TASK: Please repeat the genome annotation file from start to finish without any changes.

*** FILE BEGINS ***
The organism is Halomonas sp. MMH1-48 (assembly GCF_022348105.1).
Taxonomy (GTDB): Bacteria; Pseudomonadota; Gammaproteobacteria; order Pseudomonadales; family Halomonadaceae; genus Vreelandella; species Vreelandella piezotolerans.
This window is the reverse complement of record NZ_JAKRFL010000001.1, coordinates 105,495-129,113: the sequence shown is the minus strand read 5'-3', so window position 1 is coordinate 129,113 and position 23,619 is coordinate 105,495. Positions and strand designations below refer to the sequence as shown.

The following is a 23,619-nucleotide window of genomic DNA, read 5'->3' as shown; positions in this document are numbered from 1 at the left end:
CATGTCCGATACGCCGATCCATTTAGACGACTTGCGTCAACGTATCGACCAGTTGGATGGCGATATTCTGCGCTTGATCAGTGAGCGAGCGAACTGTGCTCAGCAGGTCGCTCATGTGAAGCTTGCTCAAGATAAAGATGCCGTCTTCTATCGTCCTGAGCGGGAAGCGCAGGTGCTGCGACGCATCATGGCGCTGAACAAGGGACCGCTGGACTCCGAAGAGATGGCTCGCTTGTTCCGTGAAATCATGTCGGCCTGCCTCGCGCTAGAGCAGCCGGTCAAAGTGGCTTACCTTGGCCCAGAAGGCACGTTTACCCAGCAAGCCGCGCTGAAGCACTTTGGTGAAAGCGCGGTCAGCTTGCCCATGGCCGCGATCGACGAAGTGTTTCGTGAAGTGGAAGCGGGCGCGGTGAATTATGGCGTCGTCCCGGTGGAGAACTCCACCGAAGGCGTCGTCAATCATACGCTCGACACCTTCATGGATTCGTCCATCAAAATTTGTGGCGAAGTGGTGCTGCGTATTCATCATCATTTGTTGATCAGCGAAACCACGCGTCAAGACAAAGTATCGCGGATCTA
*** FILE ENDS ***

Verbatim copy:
The organism is Halomonas sp. MMH1-48 (assembly GCF_022348105.1).
Taxonomy (GTDB): Bacteria; Pseudomonadota; Gammaproteobacteria; order Pseudomonadales; family Halomonadaceae; genus Vreelandella; species Vreelandella piezotolerans.
This window is the reverse complement of record NZ_JAKRFL010000001.1, coordinates 105,495-129,113: the sequence shown is the minus strand read 5'-3', so window position 1 is coordinate 129,113 and position 23,619 is coordinate 105,495. Positions and strand designations below refer to the sequence as shown.

The following is a 23,619-nucleotide window of genomic DNA, read 5'->3' as shown; positions in this document are numbered from 1 at the left end:
CATGTCCGATACGCCGATCCATTTAGACGACTTGCGTCAACGTATCGACCAGTTGGATGGCGATATTCTGCGCTTGATCAGTGAGCGAGCGAACTGTGCTCAGCAGGTCGCTCATGTGAAGCTTGCTCAAGATAAAGATGCCGTCTTCTATCGTCCTGAGCGGGAAGCGCAGGTGCTGCGACGCATCATGGCGCTGAACAAGGGACCGCTGGACTCCGAAGAGATGGCTCGCTTGTTCCGTGAAATCATGTCGGCCTGCCTCGCGCTAGAGCAGCCGGTCAAAGTGGCTTACCTTGGCCCAGAAGGCACGTTTACCCAGCAAGCCGCGCTGAAGCACTTTGGTGAAAGCGCGGTCAGCTTGCCCATGGCCGCGATCGACGAAGTGTTTCGTGAAGTGGAAGCGGGCGCGGTGAATTATGGCGTCGTCCCGGTGGAGAACTCCACCGAAGGCGTCGTCAATCATACGCTCGACACCTTCATGGATTCGTCCATCAAAATTTGTGGCGAAGTGGTGCTGCGTATTCATCATCATTTGTTGATCAGCGAAACCACGCGTCAAGACAAAGTATCGCGGATCTA